Definition of Harsher

1. Adjective. Comparative form of harsh. More severe. ¹



¹ Source: wiktionary.com

Definition of Harsher

1. harsh [adj] - See also: harsh

Harsher Pictures

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Lexicographical Neighbors of Harsher

harrumpher
harrumphers
harrumphing
harrumphingly
harrumphs
harry
harrying
harse
harses
harsh
harshed
harshen
harshened
harshening
harshens
harsher (current term)
harshes
harshest
harshing
harshlier
harshliest
harshly
harshness
harshnesses
harslet
harslets
harstigite
hart
hart's-ear
hart's-tongue

Literary usage of Harsher

Below you will find example usage of this term as found in modern and/or classical literature:

1. Dictionary of National Biography by LESLIE. STEPHEN (1892)
"Sewel connects his alienation from the quakers with condemnatory expressions, harsher than he could brook, directed by certain ..."

2. Commentaries on the Laws of England: In Four Books by William Blackstone (1876)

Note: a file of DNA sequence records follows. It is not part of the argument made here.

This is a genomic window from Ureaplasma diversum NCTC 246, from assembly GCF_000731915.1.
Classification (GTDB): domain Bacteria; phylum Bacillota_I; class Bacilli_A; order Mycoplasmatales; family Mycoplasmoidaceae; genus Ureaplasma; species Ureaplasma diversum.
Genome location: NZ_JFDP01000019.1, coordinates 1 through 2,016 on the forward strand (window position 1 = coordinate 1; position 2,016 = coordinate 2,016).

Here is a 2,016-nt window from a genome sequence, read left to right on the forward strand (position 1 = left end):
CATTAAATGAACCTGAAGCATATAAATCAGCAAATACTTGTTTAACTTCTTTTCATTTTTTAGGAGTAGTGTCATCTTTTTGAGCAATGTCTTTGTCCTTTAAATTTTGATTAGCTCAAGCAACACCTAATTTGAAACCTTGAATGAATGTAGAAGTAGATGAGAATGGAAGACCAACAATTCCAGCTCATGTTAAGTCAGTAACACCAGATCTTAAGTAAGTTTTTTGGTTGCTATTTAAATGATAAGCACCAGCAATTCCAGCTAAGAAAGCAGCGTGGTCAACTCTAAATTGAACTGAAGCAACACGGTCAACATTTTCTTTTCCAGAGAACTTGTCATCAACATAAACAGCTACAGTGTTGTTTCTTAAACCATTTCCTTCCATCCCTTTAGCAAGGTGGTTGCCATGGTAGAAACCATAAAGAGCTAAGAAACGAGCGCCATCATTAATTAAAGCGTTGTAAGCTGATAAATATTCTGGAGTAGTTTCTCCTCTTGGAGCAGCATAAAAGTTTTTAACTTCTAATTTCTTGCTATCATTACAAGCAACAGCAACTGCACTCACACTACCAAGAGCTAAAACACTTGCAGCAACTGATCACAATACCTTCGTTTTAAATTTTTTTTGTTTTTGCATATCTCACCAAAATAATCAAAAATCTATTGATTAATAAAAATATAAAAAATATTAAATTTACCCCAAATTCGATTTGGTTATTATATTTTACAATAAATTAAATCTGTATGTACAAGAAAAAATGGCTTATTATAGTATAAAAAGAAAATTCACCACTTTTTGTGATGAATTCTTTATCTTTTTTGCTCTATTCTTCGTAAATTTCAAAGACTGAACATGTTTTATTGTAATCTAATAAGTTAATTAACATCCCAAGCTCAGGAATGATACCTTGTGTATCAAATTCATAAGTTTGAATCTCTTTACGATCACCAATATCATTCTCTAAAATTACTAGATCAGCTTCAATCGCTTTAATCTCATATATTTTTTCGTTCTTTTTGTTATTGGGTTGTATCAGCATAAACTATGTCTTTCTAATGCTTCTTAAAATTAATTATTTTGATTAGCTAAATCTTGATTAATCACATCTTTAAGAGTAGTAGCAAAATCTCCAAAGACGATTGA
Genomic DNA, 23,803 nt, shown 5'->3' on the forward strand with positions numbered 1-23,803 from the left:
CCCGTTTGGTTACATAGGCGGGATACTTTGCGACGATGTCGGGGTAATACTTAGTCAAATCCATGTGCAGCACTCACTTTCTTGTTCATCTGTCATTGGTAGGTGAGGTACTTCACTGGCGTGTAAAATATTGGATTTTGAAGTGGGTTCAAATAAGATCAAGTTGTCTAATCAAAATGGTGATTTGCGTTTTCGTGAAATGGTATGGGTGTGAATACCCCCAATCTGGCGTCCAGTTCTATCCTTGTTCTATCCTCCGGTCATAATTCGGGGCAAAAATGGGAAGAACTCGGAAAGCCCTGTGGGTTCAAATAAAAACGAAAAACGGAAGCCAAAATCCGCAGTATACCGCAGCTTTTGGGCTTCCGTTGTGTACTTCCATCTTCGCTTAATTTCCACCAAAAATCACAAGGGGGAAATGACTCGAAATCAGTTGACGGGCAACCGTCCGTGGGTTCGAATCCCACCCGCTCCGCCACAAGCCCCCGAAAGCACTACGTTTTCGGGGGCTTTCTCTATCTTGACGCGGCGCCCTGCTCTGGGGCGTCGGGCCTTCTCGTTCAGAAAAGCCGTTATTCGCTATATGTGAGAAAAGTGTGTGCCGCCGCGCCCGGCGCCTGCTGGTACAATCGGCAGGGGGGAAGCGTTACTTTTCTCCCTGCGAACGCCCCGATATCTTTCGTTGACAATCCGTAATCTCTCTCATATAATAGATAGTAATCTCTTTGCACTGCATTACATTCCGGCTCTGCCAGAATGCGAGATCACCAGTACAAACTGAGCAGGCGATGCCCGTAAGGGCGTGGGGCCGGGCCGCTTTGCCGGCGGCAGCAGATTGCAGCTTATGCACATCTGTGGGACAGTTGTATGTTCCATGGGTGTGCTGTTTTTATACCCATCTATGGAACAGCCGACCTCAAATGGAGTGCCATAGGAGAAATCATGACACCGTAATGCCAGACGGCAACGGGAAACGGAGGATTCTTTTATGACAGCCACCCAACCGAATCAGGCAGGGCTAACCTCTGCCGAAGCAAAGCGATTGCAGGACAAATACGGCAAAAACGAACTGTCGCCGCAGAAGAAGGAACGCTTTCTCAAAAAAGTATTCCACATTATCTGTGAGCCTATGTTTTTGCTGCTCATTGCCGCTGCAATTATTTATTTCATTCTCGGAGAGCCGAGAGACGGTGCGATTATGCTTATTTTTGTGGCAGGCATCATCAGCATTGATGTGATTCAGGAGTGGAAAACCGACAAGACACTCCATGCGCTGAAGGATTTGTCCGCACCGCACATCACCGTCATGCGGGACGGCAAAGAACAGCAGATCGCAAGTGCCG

"... considered as a community ; and are distinguished by the harsher appellations of crimes and misdemeanors. To investigate the first of these sp. ..."

3. United States Supreme Court Reports by Lawyers Co-operative Publishing Company, United States Supreme Court (1912)
"... and he necessarily reviewed hi* past life, it was just as natural he should wish to repair the consequences of his folly (to uso no harsher term) by a ..."

4. The Encyclopedia Americana: A Library of Universal Knowledge (1919)
"Her usual theme was the New England character seen from its most attractive side, its gentler aspects given greater prominence and its harsher ones not ..."

5. The Spanish Story of the Armada, and Other Essays by James Anthony Froude (1899)
"Luther himself has said nothing harsher of it than the saint of Avila. She followed the stream, she said ; she abandoned herself to vanity and amusement, ..."

6. The Glory and the Shame of England by Charles Edwards Lester (1845)
"How oft, when gently stealing Alone 'neath twilight ray, When every harsher feeling Is chasten'd by its sway, Will memory softly ponder, As o'er the past ..."

7. The Expositor edited by Samuel Cox, Sir W Robertson Nicoll, James Moffatt (1878)
"... that it grows narrower and still more untrue to experience every time they take it up; that they sing their one song in an ever louder and harsher note. ..."

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